The Alabama House recently passed a bill allowing third parties to compensate players for name, image, and likeness use and to hire agents to assist. Colleges could prohibit their student-athletes from agreements that promote tobacco or alcohol products, adult entertainment, casinos, or agreements that conflict with the university’s own endorsement contracts. The Alabama Collegiate Athletics Commission would be formed “to develop rules and recommendations to maintain the fairness and integrity of amateur intercollegiate athletics and the principle of amateurism in intercollegiate athletics.”
The House passed its bill on a 63-31 vote a few weeks ago; it awaits consideration in the Senate.
Meanwhile, the Senate Education Committee on Tuesday will consider a different bill proposed by a Democratic senator. The Senate bill includes a section that would allow student-athletes to declare that they will not receive compensation for NIL and not hire an agent. For those student-athletes, colleges would set up an annuity funded by up to $10,000, to be transferred to student-athletes upon graduation. That bill would also establish an Historically Black Colleges and Universities NIL working group to study the issue make recommendations.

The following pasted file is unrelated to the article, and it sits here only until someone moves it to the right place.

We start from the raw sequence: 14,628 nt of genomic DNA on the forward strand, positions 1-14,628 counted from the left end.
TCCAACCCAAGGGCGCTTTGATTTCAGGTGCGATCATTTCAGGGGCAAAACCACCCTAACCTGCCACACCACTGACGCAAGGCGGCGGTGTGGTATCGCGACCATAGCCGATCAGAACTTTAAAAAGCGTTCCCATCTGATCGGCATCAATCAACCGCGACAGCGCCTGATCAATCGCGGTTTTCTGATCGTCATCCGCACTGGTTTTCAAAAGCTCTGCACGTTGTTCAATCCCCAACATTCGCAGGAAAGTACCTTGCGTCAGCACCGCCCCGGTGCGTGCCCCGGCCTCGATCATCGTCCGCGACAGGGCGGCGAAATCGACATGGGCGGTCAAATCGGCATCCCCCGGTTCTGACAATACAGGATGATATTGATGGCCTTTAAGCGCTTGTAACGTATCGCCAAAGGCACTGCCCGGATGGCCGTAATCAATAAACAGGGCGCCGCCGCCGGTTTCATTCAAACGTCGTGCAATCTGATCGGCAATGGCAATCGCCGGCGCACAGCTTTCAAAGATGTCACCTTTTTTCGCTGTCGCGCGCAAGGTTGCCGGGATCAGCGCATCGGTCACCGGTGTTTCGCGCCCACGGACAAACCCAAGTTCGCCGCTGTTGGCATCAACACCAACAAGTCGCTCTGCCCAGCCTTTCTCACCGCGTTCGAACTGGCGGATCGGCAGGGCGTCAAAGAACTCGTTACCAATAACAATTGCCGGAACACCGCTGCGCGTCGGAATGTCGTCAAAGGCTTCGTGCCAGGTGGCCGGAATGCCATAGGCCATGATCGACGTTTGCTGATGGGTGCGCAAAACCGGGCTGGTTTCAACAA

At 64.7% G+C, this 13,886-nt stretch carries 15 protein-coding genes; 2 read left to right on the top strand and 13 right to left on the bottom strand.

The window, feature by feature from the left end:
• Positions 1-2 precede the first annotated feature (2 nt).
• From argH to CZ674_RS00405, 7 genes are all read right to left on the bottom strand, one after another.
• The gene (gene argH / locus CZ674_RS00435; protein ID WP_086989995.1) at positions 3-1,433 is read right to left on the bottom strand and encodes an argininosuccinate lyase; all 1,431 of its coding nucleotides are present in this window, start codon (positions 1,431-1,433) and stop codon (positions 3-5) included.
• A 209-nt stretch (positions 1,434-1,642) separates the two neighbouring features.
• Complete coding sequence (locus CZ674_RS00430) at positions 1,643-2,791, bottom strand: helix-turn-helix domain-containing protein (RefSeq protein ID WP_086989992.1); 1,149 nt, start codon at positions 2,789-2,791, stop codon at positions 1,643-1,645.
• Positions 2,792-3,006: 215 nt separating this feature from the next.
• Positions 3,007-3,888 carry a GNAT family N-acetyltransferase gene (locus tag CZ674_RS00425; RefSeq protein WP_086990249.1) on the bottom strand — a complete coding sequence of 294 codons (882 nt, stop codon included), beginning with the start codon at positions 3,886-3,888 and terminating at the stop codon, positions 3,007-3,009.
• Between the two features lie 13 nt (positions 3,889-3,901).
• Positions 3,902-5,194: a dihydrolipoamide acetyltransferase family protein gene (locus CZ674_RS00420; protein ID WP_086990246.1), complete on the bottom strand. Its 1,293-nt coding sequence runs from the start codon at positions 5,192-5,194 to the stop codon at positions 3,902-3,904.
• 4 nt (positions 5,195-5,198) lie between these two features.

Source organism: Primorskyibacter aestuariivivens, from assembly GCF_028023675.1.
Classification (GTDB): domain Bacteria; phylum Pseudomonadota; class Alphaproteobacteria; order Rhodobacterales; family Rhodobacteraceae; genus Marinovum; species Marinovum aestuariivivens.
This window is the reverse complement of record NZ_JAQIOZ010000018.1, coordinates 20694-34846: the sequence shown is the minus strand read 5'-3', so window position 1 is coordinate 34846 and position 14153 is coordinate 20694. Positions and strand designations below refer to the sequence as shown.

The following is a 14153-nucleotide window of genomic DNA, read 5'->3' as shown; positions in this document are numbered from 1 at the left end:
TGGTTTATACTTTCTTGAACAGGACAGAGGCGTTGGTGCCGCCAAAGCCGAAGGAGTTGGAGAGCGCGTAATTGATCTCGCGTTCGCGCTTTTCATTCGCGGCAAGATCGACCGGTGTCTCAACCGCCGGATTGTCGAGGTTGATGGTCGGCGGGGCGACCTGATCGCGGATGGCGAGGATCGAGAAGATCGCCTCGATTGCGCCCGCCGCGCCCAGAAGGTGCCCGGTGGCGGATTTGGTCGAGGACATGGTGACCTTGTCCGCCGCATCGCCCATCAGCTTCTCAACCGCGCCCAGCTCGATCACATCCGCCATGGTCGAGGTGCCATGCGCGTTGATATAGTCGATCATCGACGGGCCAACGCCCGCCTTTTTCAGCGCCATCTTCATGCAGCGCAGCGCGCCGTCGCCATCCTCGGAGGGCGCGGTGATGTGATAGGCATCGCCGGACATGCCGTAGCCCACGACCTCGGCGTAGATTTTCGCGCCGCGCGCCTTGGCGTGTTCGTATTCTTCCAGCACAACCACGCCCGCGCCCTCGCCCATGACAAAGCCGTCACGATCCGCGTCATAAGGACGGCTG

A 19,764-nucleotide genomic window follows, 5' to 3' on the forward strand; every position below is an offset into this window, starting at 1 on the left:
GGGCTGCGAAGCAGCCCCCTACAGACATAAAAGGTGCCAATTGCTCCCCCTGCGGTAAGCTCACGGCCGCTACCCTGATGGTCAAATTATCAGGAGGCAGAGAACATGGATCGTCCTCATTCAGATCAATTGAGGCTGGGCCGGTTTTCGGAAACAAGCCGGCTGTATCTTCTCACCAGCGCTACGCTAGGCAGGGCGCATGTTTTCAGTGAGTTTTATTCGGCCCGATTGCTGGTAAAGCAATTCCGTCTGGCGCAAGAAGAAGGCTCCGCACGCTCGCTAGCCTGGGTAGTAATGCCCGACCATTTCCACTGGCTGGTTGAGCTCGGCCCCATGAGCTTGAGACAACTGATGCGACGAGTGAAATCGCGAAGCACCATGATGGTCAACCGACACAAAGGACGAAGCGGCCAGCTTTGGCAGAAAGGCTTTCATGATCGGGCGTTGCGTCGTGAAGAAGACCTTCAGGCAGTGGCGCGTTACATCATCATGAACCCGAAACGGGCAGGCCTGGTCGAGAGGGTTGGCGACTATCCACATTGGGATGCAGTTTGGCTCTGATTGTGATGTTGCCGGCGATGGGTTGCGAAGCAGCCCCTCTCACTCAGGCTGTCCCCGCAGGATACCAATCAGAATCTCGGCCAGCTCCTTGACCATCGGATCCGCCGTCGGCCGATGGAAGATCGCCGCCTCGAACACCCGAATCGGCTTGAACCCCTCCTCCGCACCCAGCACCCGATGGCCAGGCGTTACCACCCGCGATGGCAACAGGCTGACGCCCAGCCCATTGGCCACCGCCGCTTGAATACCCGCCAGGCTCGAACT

The House of Representatives has passed a bill on name, image, and likeness compensation for college athletes this year. At least one more bill is in the pipeline. [Rep. South] said he does not think it’s the Legislature’s job to set those rules on compensation. South said his goal is to make sure that Alabama colleges are not at a recruiting disadvantage. If his bill becomes law it would take effect July 1, the same date as one passed last year by the Florida legislature.